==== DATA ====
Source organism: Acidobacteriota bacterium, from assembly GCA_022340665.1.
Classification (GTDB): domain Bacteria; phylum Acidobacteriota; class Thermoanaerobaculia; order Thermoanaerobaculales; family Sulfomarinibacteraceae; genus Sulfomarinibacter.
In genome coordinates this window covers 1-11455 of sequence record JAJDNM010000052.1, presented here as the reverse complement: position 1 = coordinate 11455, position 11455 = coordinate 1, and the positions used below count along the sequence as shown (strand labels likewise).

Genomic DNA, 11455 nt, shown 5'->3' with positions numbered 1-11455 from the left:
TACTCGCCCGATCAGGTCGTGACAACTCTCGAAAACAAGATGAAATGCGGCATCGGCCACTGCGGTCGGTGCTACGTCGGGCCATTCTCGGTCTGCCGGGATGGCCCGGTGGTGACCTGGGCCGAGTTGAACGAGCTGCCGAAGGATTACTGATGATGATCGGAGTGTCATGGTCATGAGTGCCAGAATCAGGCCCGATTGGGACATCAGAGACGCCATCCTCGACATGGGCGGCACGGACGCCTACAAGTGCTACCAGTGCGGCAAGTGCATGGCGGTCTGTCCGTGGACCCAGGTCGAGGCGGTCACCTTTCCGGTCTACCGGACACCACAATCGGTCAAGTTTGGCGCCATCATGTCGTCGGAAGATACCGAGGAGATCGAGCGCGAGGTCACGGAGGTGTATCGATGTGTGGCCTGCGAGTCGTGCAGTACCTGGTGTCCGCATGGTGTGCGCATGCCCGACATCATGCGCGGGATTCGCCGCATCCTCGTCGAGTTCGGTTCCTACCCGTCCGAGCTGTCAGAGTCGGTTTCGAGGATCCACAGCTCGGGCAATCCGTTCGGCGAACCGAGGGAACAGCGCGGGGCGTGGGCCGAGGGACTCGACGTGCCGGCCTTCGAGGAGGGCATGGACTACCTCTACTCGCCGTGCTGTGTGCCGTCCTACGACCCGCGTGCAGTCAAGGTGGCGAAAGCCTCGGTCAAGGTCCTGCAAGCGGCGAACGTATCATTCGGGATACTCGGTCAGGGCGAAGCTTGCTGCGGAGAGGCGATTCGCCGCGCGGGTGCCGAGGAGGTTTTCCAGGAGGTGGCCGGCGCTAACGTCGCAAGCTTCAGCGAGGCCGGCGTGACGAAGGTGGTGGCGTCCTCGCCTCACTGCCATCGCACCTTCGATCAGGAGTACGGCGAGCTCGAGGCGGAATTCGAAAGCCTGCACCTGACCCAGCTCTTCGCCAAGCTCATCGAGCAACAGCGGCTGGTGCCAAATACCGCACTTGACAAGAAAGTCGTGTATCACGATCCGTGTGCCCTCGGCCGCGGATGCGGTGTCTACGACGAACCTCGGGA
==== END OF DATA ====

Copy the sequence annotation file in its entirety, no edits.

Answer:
Source organism: Acidobacteriota bacterium, from assembly GCA_022340665.1.
Classification (GTDB): domain Bacteria; phylum Acidobacteriota; class Thermoanaerobaculia; order Thermoanaerobaculales; family Sulfomarinibacteraceae; genus Sulfomarinibacter.
In genome coordinates this window covers 1-11455 of sequence record JAJDNM010000052.1, presented here as the reverse complement: position 1 = coordinate 11455, position 11455 = coordinate 1, and the positions used below count along the sequence as shown (strand labels likewise).

Genomic DNA, 11455 nt, shown 5'->3' with positions numbered 1-11455 from the left:
TACTCGCCCGATCAGGTCGTGACAACTCTCGAAAACAAGATGAAATGCGGCATCGGCCACTGCGGTCGGTGCTACGTCGGGCCATTCTCGGTCTGCCGGGATGGCCCGGTGGTGACCTGGGCCGAGTTGAACGAGCTGCCGAAGGATTACTGATGATGATCGGAGTGTCATGGTCATGAGTGCCAGAATCAGGCCCGATTGGGACATCAGAGACGCCATCCTCGACATGGGCGGCACGGACGCCTACAAGTGCTACCAGTGCGGCAAGTGCATGGCGGTCTGTCCGTGGACCCAGGTCGAGGCGGTCACCTTTCCGGTCTACCGGACACCACAATCGGTCAAGTTTGGCGCCATCATGTCGTCGGAAGATACCGAGGAGATCGAGCGCGAGGTCACGGAGGTGTATCGATGTGTGGCCTGCGAGTCGTGCAGTACCTGGTGTCCGCATGGTGTGCGCATGCCCGACATCATGCGCGGGATTCGCCGCATCCTCGTCGAGTTCGGTTCCTACCCGTCCGAGCTGTCAGAGTCGGTTTCGAGGATCCACAGCTCGGGCAATCCGTTCGGCGAACCGAGGGAACAGCGCGGGGCGTGGGCCGAGGGACTCGACGTGCCGGCCTTCGAGGAGGGCATGGACTACCTCTACTCGCCGTGCTGTGTGCCGTCCTACGACCCGCGTGCAGTCAAGGTGGCGAAAGCCTCGGTCAAGGTCCTGCAAGCGGCGAACGTATCATTCGGGATACTCGGTCAGGGCGAAGCTTGCTGCGGAGAGGCGATTCGCCGCGCGGGTGCCGAGGAGGTTTTCCAGGAGGTGGCCGGCGCTAACGTCGCAAGCTTCAGCGAGGCCGGCGTGACGAAGGTGGTGGCGTCCTCGCCTCACTGCCATCGCACCTTCGATCAGGAGTACGGCGAGCTCGAGGCGGAATTCGAAAGCCTGCACCTGACCCAGCTCTTCGCCAAGCTCATCGAGCAACAGCGGCTGGTGCCAAATACCGCACTTGACAAGAAAGTCGTGTATCACGATCCGTGTGCCCTCGGCCGCGGATGCGGTGTCTACGACGAACCTCGGGA